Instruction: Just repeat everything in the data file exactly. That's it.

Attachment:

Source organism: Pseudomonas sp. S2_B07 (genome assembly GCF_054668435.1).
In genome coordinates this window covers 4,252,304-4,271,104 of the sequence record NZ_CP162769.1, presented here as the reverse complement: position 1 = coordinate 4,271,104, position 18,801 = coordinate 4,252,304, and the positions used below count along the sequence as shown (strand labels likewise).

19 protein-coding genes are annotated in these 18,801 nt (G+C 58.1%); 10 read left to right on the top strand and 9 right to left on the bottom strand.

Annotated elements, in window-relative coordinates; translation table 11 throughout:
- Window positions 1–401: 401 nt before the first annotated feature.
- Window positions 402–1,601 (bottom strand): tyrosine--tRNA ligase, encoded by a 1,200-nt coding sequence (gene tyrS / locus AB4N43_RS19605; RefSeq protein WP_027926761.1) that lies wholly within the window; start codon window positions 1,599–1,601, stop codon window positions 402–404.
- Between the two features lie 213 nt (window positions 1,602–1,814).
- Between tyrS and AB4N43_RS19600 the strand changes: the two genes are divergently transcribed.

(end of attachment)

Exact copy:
Source organism: Pseudomonas sp. S2_B07 (genome assembly GCF_054668435.1).
In genome coordinates this window covers 4,252,304-4,271,104 of the sequence record NZ_CP162769.1, presented here as the reverse complement: position 1 = coordinate 4,271,104, position 18,801 = coordinate 4,252,304, and the positions used below count along the sequence as shown (strand labels likewise).

19 protein-coding genes are annotated in these 18,801 nt (G+C 58.1%); 10 read left to right on the top strand and 9 right to left on the bottom strand.

Annotated elements, in window-relative coordinates; translation table 11 throughout:
- Window positions 1–401: 401 nt before the first annotated feature.
- Window positions 402–1,601 (bottom strand): tyrosine--tRNA ligase, encoded by a 1,200-nt coding sequence (gene tyrS / locus AB4N43_RS19605; RefSeq protein WP_027926761.1) that lies wholly within the window; start codon window positions 1,599–1,601, stop codon window positions 402–404.
- Between the two features lie 213 nt (window positions 1,602–1,814).
- Between tyrS and AB4N43_RS19600 the strand changes: the two genes are divergently transcribed.